The current administration’s separation of families and expanding detention facilities run by private prison operators are definitely appalling. But Australia’s approach isn’t any better, just customized for its views and circumstances. The irony of a detainee’s book receiving a top price — particularly when it was written on WhatsApp — is limitless.
SYDNEY, Australia — A stateless Kurdish-Iranian asylum-seeker detained by the Australian government won the country’s highest-paying literary prize on Thursday. But he could not attend the festivities to accept the award.
Behrouz Boochani, a writer, journalist and filmmaker who has been held in offshore detention on Manus Island in Papua New Guinea for more than five years, won the 2019 Victorian Prize for Literature for his book, “No Friend but the Mountains.”
The prestigious award, selected from a short list of winners in other categories, grants the winning author 125,000 Australian dollars (about $90,000) and counts the country’s most prominent writers among its recipients.
Mr. Boochani fled Iran after the police there arrested several of his journalist colleagues and raided his office. After the Australian Navy intercepted his boat as he was trying to reach the country, he was sent to Manus Island in 2013.
Since then, he has written articles for numerous local and international outlets. His book, which recounts his experiences in detention, was written over five years through WhatsApp texts in Farsi to his translator, Omid Tofighian, who accepted the award in his stead on Thursday night in Melbourne.
Reached by telephone on Friday, Mr. Boochani said the award felt paradoxical.
“I am happy because it is a great achievement for me and all of the refugees, and it is a victory against this system,” he said. But the suffering he has witnessed on Manus Island deeply saddened him.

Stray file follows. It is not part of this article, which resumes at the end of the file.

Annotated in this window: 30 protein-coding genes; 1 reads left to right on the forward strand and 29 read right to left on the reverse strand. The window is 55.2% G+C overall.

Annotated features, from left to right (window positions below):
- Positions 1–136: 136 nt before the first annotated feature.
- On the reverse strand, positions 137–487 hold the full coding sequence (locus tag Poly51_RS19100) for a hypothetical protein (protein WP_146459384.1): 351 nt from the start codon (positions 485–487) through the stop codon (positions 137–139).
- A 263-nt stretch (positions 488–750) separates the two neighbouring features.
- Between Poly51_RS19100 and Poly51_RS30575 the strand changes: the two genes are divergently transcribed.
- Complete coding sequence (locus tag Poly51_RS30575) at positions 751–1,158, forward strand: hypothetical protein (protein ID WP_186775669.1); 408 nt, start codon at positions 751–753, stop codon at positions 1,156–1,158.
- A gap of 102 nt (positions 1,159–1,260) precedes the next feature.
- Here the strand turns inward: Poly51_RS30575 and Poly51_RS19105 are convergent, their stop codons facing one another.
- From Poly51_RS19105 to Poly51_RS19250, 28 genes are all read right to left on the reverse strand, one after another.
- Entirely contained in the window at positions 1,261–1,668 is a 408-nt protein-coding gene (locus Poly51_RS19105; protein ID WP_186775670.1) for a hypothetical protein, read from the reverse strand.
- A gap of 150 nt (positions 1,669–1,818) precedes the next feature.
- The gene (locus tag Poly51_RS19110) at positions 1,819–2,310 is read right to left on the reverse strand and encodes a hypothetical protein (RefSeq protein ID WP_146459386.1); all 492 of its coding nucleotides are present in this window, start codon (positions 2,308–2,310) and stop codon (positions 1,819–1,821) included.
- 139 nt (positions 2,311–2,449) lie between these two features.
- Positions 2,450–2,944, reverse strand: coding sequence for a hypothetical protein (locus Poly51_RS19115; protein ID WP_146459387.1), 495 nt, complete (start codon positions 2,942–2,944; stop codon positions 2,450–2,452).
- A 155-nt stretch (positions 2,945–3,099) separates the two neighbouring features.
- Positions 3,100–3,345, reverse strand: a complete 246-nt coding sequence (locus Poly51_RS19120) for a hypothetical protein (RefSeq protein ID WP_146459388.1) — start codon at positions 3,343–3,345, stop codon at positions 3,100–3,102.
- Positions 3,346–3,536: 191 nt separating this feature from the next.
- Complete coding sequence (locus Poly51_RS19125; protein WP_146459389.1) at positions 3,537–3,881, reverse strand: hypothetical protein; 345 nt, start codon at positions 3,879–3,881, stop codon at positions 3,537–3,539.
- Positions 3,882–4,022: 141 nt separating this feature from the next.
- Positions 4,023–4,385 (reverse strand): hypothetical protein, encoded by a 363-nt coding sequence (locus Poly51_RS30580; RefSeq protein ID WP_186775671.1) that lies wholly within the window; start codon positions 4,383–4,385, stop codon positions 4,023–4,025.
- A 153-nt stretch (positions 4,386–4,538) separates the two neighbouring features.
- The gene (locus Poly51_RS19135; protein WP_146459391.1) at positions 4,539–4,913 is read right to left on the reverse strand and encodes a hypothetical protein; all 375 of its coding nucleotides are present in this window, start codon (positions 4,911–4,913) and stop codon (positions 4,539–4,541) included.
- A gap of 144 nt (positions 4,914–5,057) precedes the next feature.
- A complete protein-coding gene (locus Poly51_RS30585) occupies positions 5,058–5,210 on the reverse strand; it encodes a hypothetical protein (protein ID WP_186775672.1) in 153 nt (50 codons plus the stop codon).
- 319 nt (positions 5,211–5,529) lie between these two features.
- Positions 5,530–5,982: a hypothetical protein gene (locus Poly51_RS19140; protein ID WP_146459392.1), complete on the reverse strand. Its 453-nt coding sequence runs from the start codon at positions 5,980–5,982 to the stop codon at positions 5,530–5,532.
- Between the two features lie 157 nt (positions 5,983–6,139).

“Hundreds of people have been separated from their families for years,” he said, adding, “We are living in a place worse than a prison.”
He wrote the book through WhatsApp because at the time, detention center guards would search detainees’ rooms and seize their phones. “I was worried that if they attacked my room they would take my property,” he said.
Under Australia’s migration policy, asylum seekers who try to enter by sea are barred from entering the country. Since 2013, more than 3,000 refugees and asylum seekers have been sent to Australia’s offshore detention centers on the Republic of Nauru and Manus Island.
The government has defended the policy as an effective deterrent against smugglers, but global human rights activists have strongly condemned it.
In 2017, the Australian government closed the Manus Island center and moved asylum seekers there to alternative accommodations. Some refugees have since been resettled in the United States, but hundreds of people like Mr. Boochani remain in limbo.
[Read more: The New York Times went inside the detention camp on Manus Island.]
“It’s ironic that a book writing about the harrowing reality of our government’s punitive offshore detention policy is celebrated by winning such a prestigious award,” said Jana Favero, the director of advocacy and campaigns at the Asylum Seeker Resource Center.
While Mr. Boochani’s work deserved the award, she said, “it has come at the cost of his freedom.”
Typically, only Australian citizens or permanent residents are eligible for the award. But an exception was made in Mr. Boochani‘s case because judges considered his story an Australia story, said Michael Williams, the director of the Wheeler Center, a literary institution that administers the award on behalf of the state government.
“We canvassed the critical and broader literary reception of the book, and we made our decision on that basis,” Mr. Williams said. “This is an extraordinary literary work that is an indelible contribution to Australian publishing and storytelling.”
Though Mr. Boochani could not accept his award in person at the ceremony on Thursday night, the writer had a prerecorded message for the attendees.
“I believe that literature has the potential to make change and challenge structures of power,” he said in the message. “Literature has the power to give us freedom.”